Sony a6400 Receives Animal Eye AF Firmware Update

Two months after the new Animal Eye AF mode debuted in the full-frame Sony a7R III and a7 III cameras, it now makes its way to the APS-C Sony a6400.

Animal Eye AF works very similarly to the Eye AF tracking mode that has gained quite a positive reputation for its reliability with portrait photographers. It's a continuous autofocus mode that uses AI-based subject recognition to find an eye in the frame and track it. With Animal Eye AF added into the mix, users will need to manually select whether the camera should look for human eyes or animal eyes in the menu; the feature can not look for both at the same time.

The first iteration of Animal Eye AF is primarily trained on working mainly with dog and cat faces, however Sony plans to continue expanding the functionality and reliability. As many early adopters have come to find out using either the a7R III or a7 III, the feature does seem to work OK sometimes with other kinds of animals in its current state.

Check out the video above from Alpha Shooters to see the new feature in action on the Sony a6400.

The new Sony a6400 firmware can be downloaded from Sony's Support website.

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6 Comments

Thanks for the share Ryan Mense. It's certainly going to be interesting to see where Animal Eye AF will be in a few years from now. I enjoyed your first impressions article on the new 600mm F4. Probably the closest I will ever get to it!

Ryan Mense's picture

Thanks! I'm sure that was the one and only time I'll get my hands on one too, haha.

Jan Kruize's picture

Is it allready ready for focussing on my rabbits eye? If so.... i buy one :-)

Eye AF was a game changer for portraits. Animal Eye AF could be a game changer for wildlife in a couple revisions.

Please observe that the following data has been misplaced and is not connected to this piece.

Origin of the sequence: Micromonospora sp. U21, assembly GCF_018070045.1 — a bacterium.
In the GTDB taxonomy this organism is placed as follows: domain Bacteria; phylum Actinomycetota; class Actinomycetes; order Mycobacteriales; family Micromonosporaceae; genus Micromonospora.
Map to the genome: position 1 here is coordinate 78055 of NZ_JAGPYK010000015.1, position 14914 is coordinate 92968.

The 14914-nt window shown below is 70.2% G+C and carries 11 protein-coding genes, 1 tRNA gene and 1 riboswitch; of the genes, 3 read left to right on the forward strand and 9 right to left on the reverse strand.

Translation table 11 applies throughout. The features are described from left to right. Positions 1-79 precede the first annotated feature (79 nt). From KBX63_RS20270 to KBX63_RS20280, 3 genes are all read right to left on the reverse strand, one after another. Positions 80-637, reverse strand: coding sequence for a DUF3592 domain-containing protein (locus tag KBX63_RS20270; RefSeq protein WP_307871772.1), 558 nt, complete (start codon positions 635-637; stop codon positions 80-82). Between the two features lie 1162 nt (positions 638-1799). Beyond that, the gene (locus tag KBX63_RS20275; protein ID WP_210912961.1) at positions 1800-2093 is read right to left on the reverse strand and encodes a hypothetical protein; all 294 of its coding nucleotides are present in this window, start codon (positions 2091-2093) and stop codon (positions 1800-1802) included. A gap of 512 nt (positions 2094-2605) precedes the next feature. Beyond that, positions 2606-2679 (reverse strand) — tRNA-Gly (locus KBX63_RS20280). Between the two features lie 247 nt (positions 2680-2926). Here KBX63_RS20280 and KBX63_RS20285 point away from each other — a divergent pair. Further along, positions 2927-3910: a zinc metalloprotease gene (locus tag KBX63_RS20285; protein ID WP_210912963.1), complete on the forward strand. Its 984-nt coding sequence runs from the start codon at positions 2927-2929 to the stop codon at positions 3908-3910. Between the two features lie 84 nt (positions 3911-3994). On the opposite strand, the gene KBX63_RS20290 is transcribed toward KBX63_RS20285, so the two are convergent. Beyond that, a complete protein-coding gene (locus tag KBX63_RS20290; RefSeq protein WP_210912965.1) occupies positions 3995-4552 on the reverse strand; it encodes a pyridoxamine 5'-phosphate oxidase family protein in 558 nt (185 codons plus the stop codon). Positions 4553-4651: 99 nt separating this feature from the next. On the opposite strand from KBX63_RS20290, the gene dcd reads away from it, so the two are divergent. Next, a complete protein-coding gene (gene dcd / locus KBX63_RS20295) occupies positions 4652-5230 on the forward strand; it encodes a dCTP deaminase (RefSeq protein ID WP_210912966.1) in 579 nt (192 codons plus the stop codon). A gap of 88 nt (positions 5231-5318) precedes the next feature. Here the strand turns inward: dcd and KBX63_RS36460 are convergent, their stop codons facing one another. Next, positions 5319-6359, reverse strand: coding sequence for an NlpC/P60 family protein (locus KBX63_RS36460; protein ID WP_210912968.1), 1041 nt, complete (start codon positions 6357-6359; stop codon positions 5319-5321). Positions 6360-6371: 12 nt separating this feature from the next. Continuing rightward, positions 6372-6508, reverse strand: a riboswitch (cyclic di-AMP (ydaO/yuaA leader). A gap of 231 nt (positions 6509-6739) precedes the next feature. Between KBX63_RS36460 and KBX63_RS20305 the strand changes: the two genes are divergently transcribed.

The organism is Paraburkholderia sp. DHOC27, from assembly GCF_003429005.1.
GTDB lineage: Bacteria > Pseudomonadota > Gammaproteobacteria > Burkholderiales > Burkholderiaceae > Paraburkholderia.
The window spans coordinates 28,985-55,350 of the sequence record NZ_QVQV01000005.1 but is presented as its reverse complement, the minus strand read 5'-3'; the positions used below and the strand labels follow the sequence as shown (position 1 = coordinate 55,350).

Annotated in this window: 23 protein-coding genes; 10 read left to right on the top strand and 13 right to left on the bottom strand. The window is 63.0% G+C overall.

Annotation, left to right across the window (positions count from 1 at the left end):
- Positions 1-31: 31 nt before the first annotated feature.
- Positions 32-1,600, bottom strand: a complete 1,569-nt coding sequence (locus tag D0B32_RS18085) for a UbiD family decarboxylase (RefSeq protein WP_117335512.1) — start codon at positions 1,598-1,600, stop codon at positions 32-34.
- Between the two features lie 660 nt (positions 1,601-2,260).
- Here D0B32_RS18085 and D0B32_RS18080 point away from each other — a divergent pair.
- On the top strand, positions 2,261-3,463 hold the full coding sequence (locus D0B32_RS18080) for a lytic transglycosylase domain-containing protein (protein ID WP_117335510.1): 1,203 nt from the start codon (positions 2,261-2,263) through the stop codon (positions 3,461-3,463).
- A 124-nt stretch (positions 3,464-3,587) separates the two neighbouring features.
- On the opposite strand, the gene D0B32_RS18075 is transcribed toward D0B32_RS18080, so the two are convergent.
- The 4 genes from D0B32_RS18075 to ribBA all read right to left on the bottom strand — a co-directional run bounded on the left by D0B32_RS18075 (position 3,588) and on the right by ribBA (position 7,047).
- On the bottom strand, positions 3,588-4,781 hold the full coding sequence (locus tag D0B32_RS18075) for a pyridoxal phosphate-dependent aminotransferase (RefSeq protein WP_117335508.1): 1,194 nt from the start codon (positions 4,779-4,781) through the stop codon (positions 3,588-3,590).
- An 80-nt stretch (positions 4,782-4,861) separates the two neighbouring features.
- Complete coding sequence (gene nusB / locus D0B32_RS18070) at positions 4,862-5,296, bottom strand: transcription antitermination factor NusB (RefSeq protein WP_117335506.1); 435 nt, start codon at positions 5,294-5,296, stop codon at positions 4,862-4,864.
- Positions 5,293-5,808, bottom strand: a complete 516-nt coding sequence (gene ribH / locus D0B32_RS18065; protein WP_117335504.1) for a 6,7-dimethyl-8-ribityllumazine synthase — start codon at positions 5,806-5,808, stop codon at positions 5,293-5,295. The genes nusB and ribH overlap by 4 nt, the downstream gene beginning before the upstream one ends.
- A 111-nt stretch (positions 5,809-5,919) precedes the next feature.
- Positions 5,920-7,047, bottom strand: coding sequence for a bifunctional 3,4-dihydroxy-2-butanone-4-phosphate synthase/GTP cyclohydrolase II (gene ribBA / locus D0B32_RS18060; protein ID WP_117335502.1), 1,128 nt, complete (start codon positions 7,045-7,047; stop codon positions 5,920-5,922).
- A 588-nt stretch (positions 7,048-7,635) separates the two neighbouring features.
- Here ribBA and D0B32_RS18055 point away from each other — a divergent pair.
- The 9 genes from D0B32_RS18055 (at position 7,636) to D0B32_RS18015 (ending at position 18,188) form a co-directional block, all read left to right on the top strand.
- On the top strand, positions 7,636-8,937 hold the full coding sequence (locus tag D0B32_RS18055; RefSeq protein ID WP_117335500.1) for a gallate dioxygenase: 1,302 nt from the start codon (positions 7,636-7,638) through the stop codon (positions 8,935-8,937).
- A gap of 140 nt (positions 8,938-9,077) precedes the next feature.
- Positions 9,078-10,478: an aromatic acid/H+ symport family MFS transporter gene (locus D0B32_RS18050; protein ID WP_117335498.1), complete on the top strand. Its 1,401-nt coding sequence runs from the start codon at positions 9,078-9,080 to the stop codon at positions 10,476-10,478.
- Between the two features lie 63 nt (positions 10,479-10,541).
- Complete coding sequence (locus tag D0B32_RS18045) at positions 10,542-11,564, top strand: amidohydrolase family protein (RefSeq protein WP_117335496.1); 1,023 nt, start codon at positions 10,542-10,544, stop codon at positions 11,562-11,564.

Jerome Brill's picture

I honestly haven't had that much luck with the Animal AF on my a7Riii. It lags in comparison to the regular Eye AF. I went out a few times taking photos of turkeys, rabbits and other birds on a reverve near me. It doesn't seem to play nice on the long end. 100-400mm GM is what I tested most of it on. Still slow with the 16-35mm 2.8 GM. Maybe it will get better. It's not something I feel I can rely on right now. Although it's not really needed if you're taking pictures of any birds that are perched. Single point is fine. I usually set mine to DMF anyway. I'll keep testing it out overtime though.

Ryan Mense's picture

In its current state it’s not really meant for prey animals with eyes on the sides of their head, so I can see why the three you listed there were unreliable. Right now since it was trained on dogs and cats, animals similar to them with eyes in front perform better from what I hear. I wanted to believe it would be a killer feature from day one as well so I can understand the frustration. Hopefully it will become much more reliable for birds in the future.